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Tuesday, May 31, 2011


I am so grateful to have been able to spend a wonderful holiday weekend with both of my families and our friends. I can't help but think about the reason we were able to spend this time together...

Memorial Day

It seems that the traditional observances of Memorial Day have faded over the years. It is unfortunate that many of us have forgotten the history of Memorial Day. From decorating grave sites…to standing along flag strewn streets as marching bands and the Color Guard pass by…to proudly wearing a red poppy…to taking a simple moment of silence to honor all those amazing men and women who have selflessly given their time, service and lives so that we may have a Memorial Day to freely celebrate.

I too have lost sight of the incredible weight that this day carries. As I look back through pictures of this past weekend with my family and friends, I am struck by one particular image. I stood at the base of an old light house, straining to see my sister and nephew looking back at me. I didn’t catch their image in the camera’s lens…but I was blessed to have captured a beautiful picture to remember the true meaning of Memorial Day.

The photo prompted me to take a deeper look at the history of Memorial Day. It is my pleasure to share a few highlights with you…

Memorial Day was originally called Decoration Day. It is a special day of remembrance for all those who have died in our nation's service. There are many stories as to its actual beginnings, with over two dozen cities and towns laying claim to being the true birthplace of Memorial Day.

Memorial Day was officially proclaimed on May 5th 1868 by General John Logan, the national commander of the Grand Army of the Republic. It was first observed on May 30th 1868, when flowers were placed on the graves of Union and Confederate soldiers at Arlington National Cemetery. There is also evidence that organized women's groups in the South were decorating graves before the end of the Civil War, as early as 1862.

The first state to officially recognize the holiday was New York in 1873. By 1890 it was recognized by all of the northern states. The South refused to acknowledge the historic day. Instead they chose to honor their dead on separate days until after World War I. At this time the holiday changed from honoring just those who died fighting in the Civil War to honoring all Americans who died fighting in any war.

It is not important who was the very first to celebrate the day...or even where. What is important is that Memorial Day was in fact established. Memorial Day is not about division. It is about is about coming together to honor those who gave their all.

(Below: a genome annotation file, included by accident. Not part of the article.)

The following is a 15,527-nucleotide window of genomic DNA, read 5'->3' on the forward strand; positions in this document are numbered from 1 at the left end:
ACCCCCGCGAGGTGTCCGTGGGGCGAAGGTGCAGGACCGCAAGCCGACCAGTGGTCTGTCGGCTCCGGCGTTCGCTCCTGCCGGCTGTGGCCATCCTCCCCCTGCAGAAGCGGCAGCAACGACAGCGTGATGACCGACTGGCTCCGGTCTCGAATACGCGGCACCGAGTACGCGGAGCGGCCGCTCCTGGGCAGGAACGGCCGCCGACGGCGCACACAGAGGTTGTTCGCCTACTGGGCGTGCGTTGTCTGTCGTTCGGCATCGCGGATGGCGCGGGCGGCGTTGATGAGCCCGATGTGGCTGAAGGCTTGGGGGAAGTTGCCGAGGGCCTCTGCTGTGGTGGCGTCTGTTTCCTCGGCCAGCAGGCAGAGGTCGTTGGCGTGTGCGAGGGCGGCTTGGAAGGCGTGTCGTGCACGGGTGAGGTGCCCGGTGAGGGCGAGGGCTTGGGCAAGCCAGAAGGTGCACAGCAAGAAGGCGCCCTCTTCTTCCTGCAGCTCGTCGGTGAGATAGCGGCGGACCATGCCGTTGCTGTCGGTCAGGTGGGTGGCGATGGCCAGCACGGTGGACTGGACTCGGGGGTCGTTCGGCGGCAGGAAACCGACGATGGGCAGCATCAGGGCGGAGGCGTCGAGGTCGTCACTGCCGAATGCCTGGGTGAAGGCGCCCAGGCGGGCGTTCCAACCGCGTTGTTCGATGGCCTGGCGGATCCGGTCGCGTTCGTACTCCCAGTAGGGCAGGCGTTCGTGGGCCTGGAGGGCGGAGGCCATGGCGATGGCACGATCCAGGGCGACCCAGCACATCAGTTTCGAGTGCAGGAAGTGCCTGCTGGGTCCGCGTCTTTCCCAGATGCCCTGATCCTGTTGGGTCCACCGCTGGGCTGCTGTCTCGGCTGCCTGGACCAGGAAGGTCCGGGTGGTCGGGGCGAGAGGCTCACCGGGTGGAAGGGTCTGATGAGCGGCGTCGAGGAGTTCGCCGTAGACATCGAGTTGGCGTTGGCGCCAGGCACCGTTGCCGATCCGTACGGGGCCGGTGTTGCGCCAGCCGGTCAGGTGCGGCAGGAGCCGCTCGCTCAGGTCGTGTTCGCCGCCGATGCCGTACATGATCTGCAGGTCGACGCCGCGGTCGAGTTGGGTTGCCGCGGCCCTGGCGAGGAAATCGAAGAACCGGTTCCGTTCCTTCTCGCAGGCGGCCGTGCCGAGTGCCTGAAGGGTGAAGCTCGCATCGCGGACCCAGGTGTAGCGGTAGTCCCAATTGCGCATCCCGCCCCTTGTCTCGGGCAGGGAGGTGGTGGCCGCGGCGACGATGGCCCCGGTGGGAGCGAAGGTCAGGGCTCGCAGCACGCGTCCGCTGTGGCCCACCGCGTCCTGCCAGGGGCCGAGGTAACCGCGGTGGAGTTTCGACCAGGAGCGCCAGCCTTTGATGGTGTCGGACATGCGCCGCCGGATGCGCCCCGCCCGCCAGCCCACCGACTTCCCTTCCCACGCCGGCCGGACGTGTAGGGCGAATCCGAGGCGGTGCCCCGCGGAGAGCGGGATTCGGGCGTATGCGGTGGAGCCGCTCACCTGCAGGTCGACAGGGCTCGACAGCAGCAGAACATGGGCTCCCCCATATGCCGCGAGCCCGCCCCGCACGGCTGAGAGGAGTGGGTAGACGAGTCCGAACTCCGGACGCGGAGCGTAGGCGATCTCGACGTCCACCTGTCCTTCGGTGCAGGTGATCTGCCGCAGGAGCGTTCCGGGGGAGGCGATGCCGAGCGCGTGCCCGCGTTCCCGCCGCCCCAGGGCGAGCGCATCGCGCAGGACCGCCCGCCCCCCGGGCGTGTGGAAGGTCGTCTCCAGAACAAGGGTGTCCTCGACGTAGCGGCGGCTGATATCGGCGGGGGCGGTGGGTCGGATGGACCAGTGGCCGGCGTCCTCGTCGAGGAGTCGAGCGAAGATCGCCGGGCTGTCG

In 1915 Moina Michael wrote:

We cherish too, the Poppy red

That grows on fields where valor led,

It seems to signal to the skies

That blood of heroes never dies

She then conceived the idea to wear red poppies on Memorial Day in honor of those who died serving the nation during war. She was the first to wear one, and sold poppies to her friends and co-workers with the money going to benefit servicemen in need.

Later, Madam Guerin from France was visiting the United States and learned of this new custom started by Ms. Michael and when she returned to France, made artificial red poppies to raise money for war orphaned children and widowed women. In 1921, the Franco-American Children's League sold poppies nationally to benefit war orphans of France and Belgium. The League disbanded a year later and Madam Guerin approached the VFW for help. Shortly before Memorial Day in 1922 the VFW became the first veterans' organization to sell poppies nationally. Two years later their “Buddy” Poppy Program was selling artificial poppies made by disabled veterans.

In 1948 the US Post Office honored Ms. Michael for her role in founding the National Poppy movement by issuing a red 3 cent postage stamp with her likeness on it.

One tradition that is seldom seen is the display of a "service flag" or "service banner". It is the unofficial banner that family members of service men and women in harm's way can display. The flag or banner (as seen above) has a white field with a red border and a central blue star for each family member in active duty. A gold star (with a blue edge) represents a family member that died during service. The flag dates back to the early 1900’s. In 1917 it was read into the Congressional Record that the Mayor of Cleveland, the Chamber of Commerce and the Governor of Ohio officially adopted this service flag. “The world should know of those who give so much for liberty. The dearest thing in all the world to a father and mother — their children.”

I was very lucky to have spent this past Memorial Day weekend in Chagrin Falls, Ohio with both the Graham and Craig families. We celebrated a cousin's wedding...honored my parents' 46th wedding anniversay...reminisced at Scott's High School Reunion...ate way too much at the Taste of Chagrin...watched all the kids scramble for candy at the Blossom Time Parade...and spent lots of time laughing and simply enjoying our time together at a big family cook-out. I am blessed in many ways, surrounded by family...traditions both old and new...and lots of love.

However you may chose to celebrate Memorial Day, it is important to remember those who served and died for all of us. Wave a flag at a parade, decorate the grave of a fallen soldier, wear a poppy on your lapel or say a prayer of thanks before your picnic.

Always remember and never forget.
God bless the men and women of the United States Armed Forces...May He bring peace and comfort to the families who have suffered the greatest loss.

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